My Neato cleans every morning and consistently fills its bin. It's pretty easy to tell that's mostly pet hair—four dogs and four cats will do that—but there's a lot of dirt mixed in there too. I notice a huge reduction in overall dust levels in the house just by keeping the floor clean. Like a garbage collection algorithm on an SSD, running on a regular schedule is really what allows battery-powered robo-vacs to compete with beefier corded models in overall performance. All that mess goes in the trash every morning instead of after the weekly or monthly mechanical shag defrag you'd be doing yourself. Yes, I just went there.

They are real robots
As the vacuums inside these robots has improved over time, so has the sophistication of the robots themselves. What started as a couple bumper switches for navigation, basic sensors to avoid falling down stairs, and crude movement logic is now a topic beyond the scope of this piece. I'll try to cover the basics, though.


My living room carpet is bot-perfected. Every fiber inspected, no foreign contaminants detected.

Two critical features of any self-respecting robo-vac are the ability to clean on a schedule, and the ability to automatically dock at a home base to recharge afterward. Scheduling is the easy part. Figuring out how to return to base requires a lot more information-gathering. That information is obtained by a combination of sensors that is increasingly the special sauce that sets a given bot apart from the pack.

Neato set the standard for navigation in 2010 when it rolled out its LIDAR-equipped bot to take on Roomba's algorithmically-derived cleaning pattern. All Neato models use LIDAR to map out their surroundings while they move, which allows them to clean in straight lines on an open floor (much like mowing a lawn). The most recent offering from iRobot, the Roomba 980, adds a camera for navigation. Both the Dyson 360 Eye and Samsung Powerbot employ camera-based vision systems, as well.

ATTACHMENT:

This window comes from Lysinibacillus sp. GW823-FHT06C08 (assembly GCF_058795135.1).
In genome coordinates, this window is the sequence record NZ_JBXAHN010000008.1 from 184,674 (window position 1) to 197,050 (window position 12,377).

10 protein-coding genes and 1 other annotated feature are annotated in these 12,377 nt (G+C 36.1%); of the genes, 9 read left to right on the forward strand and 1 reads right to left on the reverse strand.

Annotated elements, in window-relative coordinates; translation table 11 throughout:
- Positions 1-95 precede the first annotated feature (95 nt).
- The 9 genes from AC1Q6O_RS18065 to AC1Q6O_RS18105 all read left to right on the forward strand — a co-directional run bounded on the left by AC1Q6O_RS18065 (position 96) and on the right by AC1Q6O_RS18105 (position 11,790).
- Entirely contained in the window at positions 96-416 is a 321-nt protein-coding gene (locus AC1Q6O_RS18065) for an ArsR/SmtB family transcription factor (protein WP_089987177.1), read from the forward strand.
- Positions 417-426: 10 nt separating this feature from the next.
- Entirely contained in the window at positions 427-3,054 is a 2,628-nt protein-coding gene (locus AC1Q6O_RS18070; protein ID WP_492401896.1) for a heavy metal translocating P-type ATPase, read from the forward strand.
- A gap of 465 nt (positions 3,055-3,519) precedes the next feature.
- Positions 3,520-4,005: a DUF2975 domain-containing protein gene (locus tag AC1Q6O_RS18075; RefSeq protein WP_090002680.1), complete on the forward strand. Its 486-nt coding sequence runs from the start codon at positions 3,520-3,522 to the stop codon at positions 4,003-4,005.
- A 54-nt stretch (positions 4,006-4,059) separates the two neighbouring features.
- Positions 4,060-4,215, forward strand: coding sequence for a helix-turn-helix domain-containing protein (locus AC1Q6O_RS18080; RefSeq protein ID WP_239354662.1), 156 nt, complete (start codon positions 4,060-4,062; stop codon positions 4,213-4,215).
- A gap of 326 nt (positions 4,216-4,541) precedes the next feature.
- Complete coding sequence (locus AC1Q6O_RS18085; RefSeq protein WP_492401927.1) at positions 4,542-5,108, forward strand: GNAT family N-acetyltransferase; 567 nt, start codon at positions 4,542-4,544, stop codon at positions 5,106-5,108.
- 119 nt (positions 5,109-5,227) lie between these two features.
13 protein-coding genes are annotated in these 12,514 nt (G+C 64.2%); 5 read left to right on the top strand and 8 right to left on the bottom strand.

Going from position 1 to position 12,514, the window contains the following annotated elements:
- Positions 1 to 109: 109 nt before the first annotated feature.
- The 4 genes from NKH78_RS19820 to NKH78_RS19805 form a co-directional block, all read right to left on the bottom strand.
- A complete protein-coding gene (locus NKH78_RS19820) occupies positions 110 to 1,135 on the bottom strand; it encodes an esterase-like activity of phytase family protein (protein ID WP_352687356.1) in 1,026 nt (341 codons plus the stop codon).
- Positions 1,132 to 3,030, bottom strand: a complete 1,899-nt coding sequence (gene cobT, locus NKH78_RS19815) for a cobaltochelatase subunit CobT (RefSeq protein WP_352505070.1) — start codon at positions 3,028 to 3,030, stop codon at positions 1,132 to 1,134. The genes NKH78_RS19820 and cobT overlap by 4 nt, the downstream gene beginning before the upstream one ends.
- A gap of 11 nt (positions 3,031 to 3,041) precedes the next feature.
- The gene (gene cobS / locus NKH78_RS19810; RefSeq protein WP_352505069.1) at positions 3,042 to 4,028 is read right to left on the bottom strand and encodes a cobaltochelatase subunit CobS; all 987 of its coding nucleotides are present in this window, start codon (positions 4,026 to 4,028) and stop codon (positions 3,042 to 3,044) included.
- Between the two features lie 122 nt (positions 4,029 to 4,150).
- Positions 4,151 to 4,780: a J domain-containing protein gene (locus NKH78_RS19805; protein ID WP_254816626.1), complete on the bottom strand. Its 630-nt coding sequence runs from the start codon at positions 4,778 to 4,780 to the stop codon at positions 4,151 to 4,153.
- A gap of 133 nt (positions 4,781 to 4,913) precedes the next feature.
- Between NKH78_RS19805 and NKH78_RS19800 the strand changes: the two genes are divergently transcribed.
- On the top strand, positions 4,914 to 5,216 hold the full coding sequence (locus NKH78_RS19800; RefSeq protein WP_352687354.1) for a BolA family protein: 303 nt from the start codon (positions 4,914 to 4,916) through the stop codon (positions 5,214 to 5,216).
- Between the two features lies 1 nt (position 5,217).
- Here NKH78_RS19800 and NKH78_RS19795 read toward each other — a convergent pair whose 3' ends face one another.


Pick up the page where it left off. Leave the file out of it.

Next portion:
You're usin' an Electrolux? Don't make me laugh. You bust that thing out what, every week and a half?

Successfully navigating a home isn't just about seeing things, though. It isn't the only task on a bot's situational-awareness agenda, either. Robo-vacs also need to deal with objects in their environment that their sensors can't see. Every robo-vac still relies heavily on simple bumper switches to let them know when they're up close and personal with an obstacle. It's pretty common for robo-vacs to include a set of infrared sensors that can detect an object and slow the machine down before they bump into anything. Other IR sensors allow robots to hug walls closely without touching them to ask "are you still there?" like some other robots do.


While your Hoover's nappin', Roomba's multiaskin'. He puts in more effort without me even askin'

Robo-vacs also need to know when they're stuck. For example, Roombas use their half-black, half-white front swivel caster and a photo eye to determine whether they're gliding along the floor or if they've gotten hung up on a squeaker toy. Roombas also have a sound-based dirt detector right next to their brushes that lets them know when they are cleaning a particularly large mess. When this sensor is triggered, the bot knows to slow down and clean that area more thoroughly. The Roomba 980 can also detect if it is on hard floors or carpet. In turn, it can adjust suction power to increase performance or conserve battery life, a lot like dynamic voltage and frequency scaling on a CPU.